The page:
Down and Out in Paris: Amy Herzog’s Belleville

A couple’s marriage unravels in Amy Herzog's dark, draining, masterly new play

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From left: Actors Phillip James Brannon, Greg Keller, Maria Dizzia and Pascale Armand at the "Belleville" opening night curtain call at the New York Theatre Workshop in New York City on March 3, 2013 .

Amy Herzog’s play Belleville opens with a scream. Abby, an American expatriate living in Paris, comes back from a yoga class to find her doctor husband, Zack, unexpectedly home from work and passing the time in the bedroom with online porn. She utters a quick shriek when she sees him, but soon composes herself, as they both try to cover up the embarrassment and get back to carrying on with their lives.

Those lives seem a little precarious from the start. They have moved to a working-class neighborhood in Paris so that Zack, who has just graduated medical school, can take a job doing AIDS research. Abby is not adapting well to the new surroundings. She has dropped her French classes because the teacher made fun of her accent. She misses her family terribly, especially now that her sister is about to deliver her first child. Even the yoga class she teaches is little consolation; she’s home early because nobody showed up.

Herzog, a 34-year-old graduate of the Yale School of Drama, is a connoisseur of dislocation, a sympathetic chronicler of the tenuous hold we have on our ordered lives and comforting beliefs. No one currently writing for the theater has a sharper grasp of character, or more sheer storytelling technique. Her plays revolve around secrets being revealed — the illusions about her left-wing family in her semi-autobiographical first play, After the Revolution; the story behind a young man’s sudden appearance at his grandmother’s doorstep after a cross-country bike trip in 4000 Miles; a journalist who discovers that he may, or may not, have been sexually abused as a child in The Great God Pan.  But the revelations emerge naturally, through pitch-perfect dialogue, rather than being imposed by the demands of plot, or force-fed to serve an author’s ideas or agenda. Herzog’s handiwork is all the more impressive for how unobtrusive it is.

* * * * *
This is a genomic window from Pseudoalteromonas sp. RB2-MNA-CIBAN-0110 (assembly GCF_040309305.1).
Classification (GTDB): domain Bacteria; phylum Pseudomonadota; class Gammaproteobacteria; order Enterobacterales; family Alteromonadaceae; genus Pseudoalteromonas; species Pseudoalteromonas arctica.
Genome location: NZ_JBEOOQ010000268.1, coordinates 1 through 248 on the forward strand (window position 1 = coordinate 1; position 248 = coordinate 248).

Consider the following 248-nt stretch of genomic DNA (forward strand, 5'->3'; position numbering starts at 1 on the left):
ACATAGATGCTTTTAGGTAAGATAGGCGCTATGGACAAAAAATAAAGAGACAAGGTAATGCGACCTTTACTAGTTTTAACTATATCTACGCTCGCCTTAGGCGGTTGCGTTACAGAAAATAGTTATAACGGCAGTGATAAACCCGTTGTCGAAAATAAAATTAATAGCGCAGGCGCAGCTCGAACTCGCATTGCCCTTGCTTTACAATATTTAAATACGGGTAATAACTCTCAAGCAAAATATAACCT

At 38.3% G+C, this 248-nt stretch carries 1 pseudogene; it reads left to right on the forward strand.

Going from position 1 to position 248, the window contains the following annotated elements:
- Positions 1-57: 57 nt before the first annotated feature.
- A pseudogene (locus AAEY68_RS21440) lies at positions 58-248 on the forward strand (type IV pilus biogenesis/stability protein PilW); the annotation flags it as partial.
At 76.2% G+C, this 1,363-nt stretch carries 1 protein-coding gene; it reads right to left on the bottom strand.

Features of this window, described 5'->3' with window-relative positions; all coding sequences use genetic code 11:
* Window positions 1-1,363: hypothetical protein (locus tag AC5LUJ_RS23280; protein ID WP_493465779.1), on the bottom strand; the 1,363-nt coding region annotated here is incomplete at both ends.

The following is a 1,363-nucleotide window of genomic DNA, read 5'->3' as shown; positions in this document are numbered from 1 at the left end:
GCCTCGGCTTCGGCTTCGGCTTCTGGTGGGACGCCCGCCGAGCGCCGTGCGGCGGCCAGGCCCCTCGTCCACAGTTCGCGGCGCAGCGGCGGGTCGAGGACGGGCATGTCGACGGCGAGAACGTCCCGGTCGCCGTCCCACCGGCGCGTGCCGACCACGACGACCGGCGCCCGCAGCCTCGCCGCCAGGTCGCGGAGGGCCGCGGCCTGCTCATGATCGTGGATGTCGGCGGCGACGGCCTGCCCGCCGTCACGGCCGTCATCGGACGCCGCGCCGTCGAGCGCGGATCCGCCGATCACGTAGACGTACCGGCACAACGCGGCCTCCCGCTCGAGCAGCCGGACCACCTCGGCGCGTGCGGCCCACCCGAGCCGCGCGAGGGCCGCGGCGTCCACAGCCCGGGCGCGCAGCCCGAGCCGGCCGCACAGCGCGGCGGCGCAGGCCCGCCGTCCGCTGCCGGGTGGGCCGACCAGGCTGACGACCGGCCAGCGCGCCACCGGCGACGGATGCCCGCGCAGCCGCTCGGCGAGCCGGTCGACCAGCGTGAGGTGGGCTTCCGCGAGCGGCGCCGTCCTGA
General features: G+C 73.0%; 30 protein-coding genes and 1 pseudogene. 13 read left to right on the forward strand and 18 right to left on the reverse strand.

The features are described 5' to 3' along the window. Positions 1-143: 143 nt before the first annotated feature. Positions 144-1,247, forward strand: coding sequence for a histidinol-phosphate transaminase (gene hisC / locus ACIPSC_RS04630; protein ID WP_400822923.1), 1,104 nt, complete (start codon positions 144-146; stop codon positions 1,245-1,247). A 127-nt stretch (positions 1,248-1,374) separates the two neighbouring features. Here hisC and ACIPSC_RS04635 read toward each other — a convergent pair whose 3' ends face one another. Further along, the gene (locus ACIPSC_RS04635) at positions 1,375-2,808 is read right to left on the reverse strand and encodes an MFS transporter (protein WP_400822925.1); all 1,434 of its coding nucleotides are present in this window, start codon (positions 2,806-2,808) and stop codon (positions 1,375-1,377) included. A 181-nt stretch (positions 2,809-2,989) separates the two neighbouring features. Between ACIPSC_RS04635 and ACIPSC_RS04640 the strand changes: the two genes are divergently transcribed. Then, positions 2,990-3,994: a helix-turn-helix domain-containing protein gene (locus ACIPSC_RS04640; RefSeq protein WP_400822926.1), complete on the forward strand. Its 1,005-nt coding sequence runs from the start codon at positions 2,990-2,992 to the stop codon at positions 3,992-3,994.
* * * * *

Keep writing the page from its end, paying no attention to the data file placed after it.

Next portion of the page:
The sense of unease in Abby and Zack’s life mounts gradually. Their Senegalese landlord, with whom Zack shares pot, presses him quietly, but with growing urgency, to pay the four months of back rent they owe. Abby has gone off her antidepressant medication, and her obsessiveness about her family — she’s tethered to the cellphone, even when not expecting a call — begins to seem pathological.

Most contemporary plays about troubled marriages — and there are many of them — settle for a mood of wistful tragicomedy: a few jokes here, a few tears there, a sad coming-to-terms at the end. (Latest example: Liz Flahive’s The Madrid, with Edie Falco as a kindergarten teacher who walks out on her husband and daughter.) Herzog doesn’t write jokes, and her vision, though bleak, is neither cynical nor comforting. She is incapable of a cheap effect or easy shortcut. Even the Senegalese couple who manage Zack and Abby’s apartment house, glimpsed only briefly in a couple of scenes, seem to have an offstage life rich enough for a second play.

Belleville made its debut in 2011 at the Yale Repertory Theatre, and director Anne Kauffman had re-created that production for its off-Broadway premiere at the New York Theatre Workshop. She serves the play wonderfully, with a light but firm hand, for a tense, almost breathtaking hour and a half. Greg Keller skillfully suggests, without forcing it, the disturbing undercurrents in Zack’s laid-back amiability, and Maria Dizzia is achingly manic and vulnerable as the neurotic Abby.

Belleville is a dark, draining play — a ticking time bomb with a muffled explosion at the end. To say more would spoil it. I called Herzog’s 4000 Miles the best play of last year, but Belleville is a worthy rival —convincing evidence that, among the new crop of young American playwrights, Herzog is in a class by herself.